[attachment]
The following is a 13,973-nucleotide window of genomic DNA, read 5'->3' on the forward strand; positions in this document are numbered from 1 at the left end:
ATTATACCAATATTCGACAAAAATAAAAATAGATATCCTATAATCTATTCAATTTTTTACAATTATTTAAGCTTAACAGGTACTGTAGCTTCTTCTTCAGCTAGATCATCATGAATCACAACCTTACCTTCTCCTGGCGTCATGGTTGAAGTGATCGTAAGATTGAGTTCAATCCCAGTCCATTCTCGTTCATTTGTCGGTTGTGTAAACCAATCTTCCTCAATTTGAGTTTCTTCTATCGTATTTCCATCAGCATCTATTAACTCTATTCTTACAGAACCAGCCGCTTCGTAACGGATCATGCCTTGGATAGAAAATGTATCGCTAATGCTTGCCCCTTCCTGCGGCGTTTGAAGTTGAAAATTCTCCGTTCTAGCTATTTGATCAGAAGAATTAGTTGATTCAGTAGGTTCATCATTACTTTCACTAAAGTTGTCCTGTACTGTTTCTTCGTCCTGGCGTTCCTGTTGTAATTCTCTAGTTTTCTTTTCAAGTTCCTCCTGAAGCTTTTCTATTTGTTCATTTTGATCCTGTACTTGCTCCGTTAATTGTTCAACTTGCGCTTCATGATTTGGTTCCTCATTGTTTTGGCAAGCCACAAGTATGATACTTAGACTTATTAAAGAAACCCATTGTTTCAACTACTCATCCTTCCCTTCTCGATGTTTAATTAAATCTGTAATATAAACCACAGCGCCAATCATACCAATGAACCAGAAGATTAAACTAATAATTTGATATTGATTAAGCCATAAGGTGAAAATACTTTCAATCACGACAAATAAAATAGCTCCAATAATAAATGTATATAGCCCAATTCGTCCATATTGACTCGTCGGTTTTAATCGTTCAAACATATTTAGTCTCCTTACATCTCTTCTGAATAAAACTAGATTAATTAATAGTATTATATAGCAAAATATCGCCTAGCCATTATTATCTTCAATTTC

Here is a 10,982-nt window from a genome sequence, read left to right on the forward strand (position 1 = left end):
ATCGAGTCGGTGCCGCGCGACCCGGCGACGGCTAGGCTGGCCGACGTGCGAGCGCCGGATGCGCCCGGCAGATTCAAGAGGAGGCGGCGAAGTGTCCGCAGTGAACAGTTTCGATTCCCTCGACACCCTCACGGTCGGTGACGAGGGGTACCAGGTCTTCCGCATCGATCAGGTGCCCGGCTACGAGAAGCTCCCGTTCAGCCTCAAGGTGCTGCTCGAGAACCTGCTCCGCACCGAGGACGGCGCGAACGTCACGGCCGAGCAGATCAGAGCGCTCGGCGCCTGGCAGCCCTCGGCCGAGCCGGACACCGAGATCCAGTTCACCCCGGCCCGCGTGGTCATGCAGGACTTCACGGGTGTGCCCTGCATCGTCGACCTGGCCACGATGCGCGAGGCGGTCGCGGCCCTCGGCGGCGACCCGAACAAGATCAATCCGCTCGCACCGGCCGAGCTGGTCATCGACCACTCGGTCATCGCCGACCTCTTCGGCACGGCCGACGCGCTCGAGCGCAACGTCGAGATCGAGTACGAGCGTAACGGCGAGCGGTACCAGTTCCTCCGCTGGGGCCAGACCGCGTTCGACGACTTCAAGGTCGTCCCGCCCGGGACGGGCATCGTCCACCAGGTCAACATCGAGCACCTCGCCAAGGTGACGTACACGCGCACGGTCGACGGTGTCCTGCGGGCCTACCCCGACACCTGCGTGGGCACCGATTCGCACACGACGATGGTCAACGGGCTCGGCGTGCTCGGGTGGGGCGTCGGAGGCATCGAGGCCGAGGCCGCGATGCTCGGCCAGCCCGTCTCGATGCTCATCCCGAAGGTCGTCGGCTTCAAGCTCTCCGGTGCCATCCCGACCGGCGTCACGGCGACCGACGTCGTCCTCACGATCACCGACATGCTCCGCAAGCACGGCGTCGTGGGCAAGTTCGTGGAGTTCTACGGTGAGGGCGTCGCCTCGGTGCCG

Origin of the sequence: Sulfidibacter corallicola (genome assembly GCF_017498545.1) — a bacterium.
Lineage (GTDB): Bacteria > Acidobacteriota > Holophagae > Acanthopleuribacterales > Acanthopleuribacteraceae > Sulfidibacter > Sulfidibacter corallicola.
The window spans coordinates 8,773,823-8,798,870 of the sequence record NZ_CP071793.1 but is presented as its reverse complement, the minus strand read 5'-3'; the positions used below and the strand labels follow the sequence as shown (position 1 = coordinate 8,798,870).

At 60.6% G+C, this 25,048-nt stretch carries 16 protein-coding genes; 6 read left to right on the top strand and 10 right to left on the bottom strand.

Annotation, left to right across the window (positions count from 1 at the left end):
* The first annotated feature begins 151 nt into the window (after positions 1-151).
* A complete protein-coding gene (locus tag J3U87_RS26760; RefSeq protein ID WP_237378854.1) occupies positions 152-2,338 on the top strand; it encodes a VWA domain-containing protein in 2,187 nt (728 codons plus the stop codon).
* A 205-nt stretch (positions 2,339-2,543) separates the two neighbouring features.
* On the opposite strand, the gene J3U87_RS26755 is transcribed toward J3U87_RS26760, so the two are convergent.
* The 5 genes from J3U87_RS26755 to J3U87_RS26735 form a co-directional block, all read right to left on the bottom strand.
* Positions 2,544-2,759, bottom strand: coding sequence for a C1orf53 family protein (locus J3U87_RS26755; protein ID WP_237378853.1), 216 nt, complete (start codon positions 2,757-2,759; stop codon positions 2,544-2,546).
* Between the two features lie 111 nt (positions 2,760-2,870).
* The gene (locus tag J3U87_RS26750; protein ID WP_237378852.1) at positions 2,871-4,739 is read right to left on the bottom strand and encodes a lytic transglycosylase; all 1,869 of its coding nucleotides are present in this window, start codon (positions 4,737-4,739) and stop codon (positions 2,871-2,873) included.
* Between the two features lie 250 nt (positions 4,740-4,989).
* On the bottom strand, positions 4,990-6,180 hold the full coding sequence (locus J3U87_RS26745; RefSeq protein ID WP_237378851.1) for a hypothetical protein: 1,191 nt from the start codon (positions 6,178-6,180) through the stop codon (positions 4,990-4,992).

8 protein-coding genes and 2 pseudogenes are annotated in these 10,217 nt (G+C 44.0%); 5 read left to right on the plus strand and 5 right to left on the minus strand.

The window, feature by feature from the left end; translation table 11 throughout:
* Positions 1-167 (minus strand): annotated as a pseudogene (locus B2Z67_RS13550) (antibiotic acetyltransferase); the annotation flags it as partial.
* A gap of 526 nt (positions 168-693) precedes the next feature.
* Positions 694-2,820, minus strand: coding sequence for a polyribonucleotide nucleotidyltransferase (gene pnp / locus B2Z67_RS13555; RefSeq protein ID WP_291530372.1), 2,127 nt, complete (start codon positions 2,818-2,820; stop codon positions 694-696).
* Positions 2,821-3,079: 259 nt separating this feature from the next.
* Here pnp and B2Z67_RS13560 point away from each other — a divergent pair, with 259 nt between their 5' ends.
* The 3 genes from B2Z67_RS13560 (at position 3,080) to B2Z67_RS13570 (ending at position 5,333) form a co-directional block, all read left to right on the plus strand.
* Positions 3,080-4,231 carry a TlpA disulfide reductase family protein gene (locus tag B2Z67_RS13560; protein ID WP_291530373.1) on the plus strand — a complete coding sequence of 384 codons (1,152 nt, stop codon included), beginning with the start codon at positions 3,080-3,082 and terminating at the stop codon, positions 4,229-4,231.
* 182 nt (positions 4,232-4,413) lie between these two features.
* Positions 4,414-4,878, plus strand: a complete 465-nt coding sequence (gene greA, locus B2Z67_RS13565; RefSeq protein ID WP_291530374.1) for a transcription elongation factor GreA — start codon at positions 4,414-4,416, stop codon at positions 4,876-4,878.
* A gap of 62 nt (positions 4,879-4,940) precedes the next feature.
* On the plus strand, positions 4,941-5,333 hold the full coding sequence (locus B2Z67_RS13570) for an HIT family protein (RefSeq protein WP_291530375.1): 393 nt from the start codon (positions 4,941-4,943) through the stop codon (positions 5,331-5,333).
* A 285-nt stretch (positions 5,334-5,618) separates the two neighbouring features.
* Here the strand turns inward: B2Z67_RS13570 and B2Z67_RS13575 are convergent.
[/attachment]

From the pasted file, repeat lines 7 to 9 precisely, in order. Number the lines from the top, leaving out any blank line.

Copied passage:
The window spans coordinates 8,773,823-8,798,870 of the sequence record NZ_CP071793.1 but is presented as its reverse complement, the minus strand read 5'-3'; the positions used below and the strand labels follow the sequence as shown (position 1 = coordinate 8,798,870).

At 60.6% G+C, this 25,048-nt stretch carries 16 protein-coding genes; 6 read left to right on the top strand and 10 right to left on the bottom strand.

Annotation, left to right across the window (positions count from 1 at the left end):